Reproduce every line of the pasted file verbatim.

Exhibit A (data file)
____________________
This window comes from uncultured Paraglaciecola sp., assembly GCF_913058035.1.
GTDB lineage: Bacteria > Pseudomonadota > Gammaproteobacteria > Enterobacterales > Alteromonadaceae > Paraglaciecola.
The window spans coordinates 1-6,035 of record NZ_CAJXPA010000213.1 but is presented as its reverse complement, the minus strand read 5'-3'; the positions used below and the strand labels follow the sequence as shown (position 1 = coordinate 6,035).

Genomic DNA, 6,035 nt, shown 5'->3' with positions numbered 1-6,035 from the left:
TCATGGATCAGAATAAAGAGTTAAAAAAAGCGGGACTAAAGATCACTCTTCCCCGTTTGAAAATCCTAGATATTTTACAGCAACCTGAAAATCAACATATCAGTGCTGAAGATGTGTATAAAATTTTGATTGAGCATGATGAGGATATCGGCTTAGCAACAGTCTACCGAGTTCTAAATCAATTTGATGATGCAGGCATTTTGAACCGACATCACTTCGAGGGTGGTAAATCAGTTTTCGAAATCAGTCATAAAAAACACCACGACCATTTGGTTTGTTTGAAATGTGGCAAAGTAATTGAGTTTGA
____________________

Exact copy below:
This window comes from uncultured Paraglaciecola sp., assembly GCF_913058035.1.
GTDB lineage: Bacteria > Pseudomonadota > Gammaproteobacteria > Enterobacterales > Alteromonadaceae > Paraglaciecola.
The window spans coordinates 1-6,035 of record NZ_CAJXPA010000213.1 but is presented as its reverse complement, the minus strand read 5'-3'; the positions used below and the strand labels follow the sequence as shown (position 1 = coordinate 6,035).

Genomic DNA, 6,035 nt, shown 5'->3' with positions numbered 1-6,035 from the left:
TCATGGATCAGAATAAAGAGTTAAAAAAAGCGGGACTAAAGATCACTCTTCCCCGTTTGAAAATCCTAGATATTTTACAGCAACCTGAAAATCAACATATCAGTGCTGAAGATGTGTATAAAATTTTGATTGAGCATGATGAGGATATCGGCTTAGCAACAGTCTACCGAGTTCTAAATCAATTTGATGATGCAGGCATTTTGAACCGACATCACTTCGAGGGTGGTAAATCAGTTTTCGAAATCAGTCATAAAAAACACCACGACCATTTGGTTTGTTTGAAATGTGGCAAAGTAATTGAGTTTGA